The violence does get one's blood pumping. It does build a habit of enjoying testosterone and adrenaline. But it also teaches you to enjoy these things in the safety of your living room, getting along well with your buddies. It makes an actual violent situation seem very foreign.

    I've played a lot of video games (though not as many as Jason), and it was a very strange experience for me to hold a gun for the first time. I know other folks who feel the same. Playing video games teaches us that violence is fictional. Actually witnessing it is very different.

    All of this, I think, is my way of getting to the point that violence is the surface structure of the game, always. The deep structure is creative solution-finding, generally on an orange or higher level of cognition. And it takes getting used to violence as a deep structure in order to get violent in the meatworld.

    There are certainly occassions when this is all wrong. There are times when people don't get the fiction/fact distinction, and find themselves holding a gun and thinking as if it isn't real. But the loss of that distinction is the real problem there, and needs to be solved in its own way. It amounts to a contracted self, not realizing that others are people too. That isn't the fault of the game, it's the fault of the player.

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  •  08-04-2006, 9:14 AM 3216 in reply to 3092

    Re: Video Game Violence

    First of all, I definitely don't want to give the impression that I think video games are inherently bad. I honestly love the idea of games, no matter what medium they take. And I agree that games are a great way to challenge your mind and encourage logical and creative thinking.

    But I don't see the violence being at all necessary, or even relevant, to teaching creativity and logical thought. As you say, Yotam, the violence is the superficial element of the game. So it's mostly unnecessary!

    Of course, violence is a very real part of life, but not always, and certainly not the the extent that we see in most video games. As I said, a more realistic, Integral way of accomplishing a fun and healthy game would be to use violence as a challenge for overcoming our egocentric and ethnocentric tendencies. Do we want to teach people to wallow in their shadow-filled Red and Blue thinking, or do we want to teach people to explore the healthy side of Red and Blue?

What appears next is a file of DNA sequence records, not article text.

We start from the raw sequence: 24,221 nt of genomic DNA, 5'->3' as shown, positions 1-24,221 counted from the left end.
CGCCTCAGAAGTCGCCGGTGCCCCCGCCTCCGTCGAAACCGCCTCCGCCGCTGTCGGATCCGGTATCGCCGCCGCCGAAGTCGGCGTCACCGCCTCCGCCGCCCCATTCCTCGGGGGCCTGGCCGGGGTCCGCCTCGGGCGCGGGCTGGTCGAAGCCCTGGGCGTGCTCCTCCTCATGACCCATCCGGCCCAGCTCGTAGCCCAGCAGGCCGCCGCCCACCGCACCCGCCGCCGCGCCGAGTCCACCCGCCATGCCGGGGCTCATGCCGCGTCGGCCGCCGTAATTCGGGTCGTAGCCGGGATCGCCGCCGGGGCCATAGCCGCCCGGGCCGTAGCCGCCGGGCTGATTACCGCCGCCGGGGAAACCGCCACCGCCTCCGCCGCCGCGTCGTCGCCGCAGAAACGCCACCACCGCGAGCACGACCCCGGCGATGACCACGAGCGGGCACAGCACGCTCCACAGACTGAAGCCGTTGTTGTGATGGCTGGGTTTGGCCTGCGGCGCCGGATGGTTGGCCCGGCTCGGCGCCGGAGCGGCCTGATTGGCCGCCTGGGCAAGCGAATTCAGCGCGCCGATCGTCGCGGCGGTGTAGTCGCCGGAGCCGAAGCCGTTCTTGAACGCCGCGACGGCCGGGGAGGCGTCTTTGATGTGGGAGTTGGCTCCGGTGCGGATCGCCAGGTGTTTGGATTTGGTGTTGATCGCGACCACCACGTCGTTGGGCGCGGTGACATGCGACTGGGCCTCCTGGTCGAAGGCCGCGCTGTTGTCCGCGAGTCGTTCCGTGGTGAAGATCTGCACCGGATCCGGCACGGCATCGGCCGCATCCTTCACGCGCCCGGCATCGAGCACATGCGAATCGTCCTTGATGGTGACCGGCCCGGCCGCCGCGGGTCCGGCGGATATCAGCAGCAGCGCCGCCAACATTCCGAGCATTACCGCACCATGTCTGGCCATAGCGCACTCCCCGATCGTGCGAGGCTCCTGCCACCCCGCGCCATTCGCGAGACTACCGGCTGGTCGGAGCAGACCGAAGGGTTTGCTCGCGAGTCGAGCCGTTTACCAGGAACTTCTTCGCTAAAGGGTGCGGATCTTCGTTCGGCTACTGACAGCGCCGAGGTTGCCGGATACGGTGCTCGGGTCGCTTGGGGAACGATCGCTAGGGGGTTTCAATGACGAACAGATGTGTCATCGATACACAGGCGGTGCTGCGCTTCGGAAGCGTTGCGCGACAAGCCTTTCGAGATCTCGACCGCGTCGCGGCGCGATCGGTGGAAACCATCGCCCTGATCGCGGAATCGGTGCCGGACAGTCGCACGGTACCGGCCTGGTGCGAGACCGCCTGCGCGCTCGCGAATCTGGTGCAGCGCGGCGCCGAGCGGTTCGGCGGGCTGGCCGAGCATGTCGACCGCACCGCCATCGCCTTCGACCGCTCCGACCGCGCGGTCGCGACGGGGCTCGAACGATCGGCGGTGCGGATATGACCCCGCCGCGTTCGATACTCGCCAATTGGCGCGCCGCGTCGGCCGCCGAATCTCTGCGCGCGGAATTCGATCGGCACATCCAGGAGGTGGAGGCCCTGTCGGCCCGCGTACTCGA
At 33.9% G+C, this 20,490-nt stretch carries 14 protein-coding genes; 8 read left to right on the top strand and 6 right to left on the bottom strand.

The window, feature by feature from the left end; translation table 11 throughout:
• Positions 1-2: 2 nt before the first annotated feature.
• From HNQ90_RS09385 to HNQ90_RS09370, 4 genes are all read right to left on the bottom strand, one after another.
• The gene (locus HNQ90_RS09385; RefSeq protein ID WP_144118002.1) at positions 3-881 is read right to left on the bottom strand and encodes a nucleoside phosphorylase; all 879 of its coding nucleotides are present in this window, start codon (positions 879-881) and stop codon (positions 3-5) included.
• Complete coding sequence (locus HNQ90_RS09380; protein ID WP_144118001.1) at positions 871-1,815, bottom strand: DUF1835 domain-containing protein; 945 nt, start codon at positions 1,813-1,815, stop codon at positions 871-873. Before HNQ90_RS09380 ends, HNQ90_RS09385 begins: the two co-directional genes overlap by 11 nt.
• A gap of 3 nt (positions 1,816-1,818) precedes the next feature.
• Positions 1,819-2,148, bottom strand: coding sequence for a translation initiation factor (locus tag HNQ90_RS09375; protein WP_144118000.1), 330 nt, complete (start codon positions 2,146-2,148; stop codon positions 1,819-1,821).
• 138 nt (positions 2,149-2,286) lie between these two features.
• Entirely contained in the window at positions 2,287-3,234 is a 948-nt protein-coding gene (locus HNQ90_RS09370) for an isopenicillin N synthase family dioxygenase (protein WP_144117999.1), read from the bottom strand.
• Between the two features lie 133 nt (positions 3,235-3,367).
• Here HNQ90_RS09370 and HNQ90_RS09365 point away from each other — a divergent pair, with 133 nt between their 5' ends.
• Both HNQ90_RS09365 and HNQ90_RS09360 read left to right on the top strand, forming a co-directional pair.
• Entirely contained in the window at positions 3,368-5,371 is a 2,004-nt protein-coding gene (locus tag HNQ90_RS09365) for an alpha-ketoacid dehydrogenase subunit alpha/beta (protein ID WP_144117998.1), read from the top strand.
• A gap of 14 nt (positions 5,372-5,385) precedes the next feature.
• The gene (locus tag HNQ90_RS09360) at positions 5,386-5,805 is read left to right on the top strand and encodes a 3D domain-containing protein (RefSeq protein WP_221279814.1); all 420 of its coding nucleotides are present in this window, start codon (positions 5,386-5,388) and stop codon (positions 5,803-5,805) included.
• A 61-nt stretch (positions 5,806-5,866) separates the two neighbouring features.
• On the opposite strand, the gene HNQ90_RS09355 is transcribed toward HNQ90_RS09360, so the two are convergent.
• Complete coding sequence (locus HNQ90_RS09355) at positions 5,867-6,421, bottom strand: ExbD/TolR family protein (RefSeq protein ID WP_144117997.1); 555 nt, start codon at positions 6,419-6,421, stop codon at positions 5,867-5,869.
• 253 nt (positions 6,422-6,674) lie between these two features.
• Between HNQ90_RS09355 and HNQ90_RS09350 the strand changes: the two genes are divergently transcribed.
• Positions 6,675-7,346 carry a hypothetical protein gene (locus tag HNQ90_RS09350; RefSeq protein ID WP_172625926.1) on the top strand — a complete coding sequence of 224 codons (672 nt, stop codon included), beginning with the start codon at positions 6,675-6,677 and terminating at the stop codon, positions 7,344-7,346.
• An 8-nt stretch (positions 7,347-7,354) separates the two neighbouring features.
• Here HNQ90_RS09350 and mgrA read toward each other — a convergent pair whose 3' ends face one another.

Oh, and I think that theory of people "not being able to tell the difference between fact and fiction" is far more complicated than most folks imagine. We may very well be able to tell the difference in our intellectual, conscious, UR minds, but in our emotional, subconscious, UL minds it is much more difficult if not impossible to tell the difference, and that effects not only UR, but UL too. As I pointed out, your body quite literally reacts to much of this violence, even "superficial" (non-deep structure) violence, in a very real way by upping the adrenalin and tensing the muscles and so on. To UL [edit, sorry, I originally said UR], imagination is absolutely real! And those chemicals that are released into your brain have a very real effect on both your brain and your body (which eventually seeps out, via your actions, into LL and LR).

    And, as I also said, many people are quite capable of overcoming (subconscious) thoughts of reacting in a violent way, but those reactions are most definitely there and they continue to grow as they are fed by more and more education and training in violent activities.

    So the physical gun may feel quite different in your hand than the joystick and buttons did (and they clearly are different), but the feelings of harming others to get what you want are no different, and your beliefs about yourself and others reflect this.

    Oh, and by the way, I really loved much of the base structure of GTA, but I obviously didn't appreciate or need the superficial violence that the game designers added to make it appeal to the angry young men (and women) with lots of spare time and money on their hands :-) Oh, and of course, I really just wanted to have the option of riding a bike...

    Peace, Love, and Bicycles,
    Turtle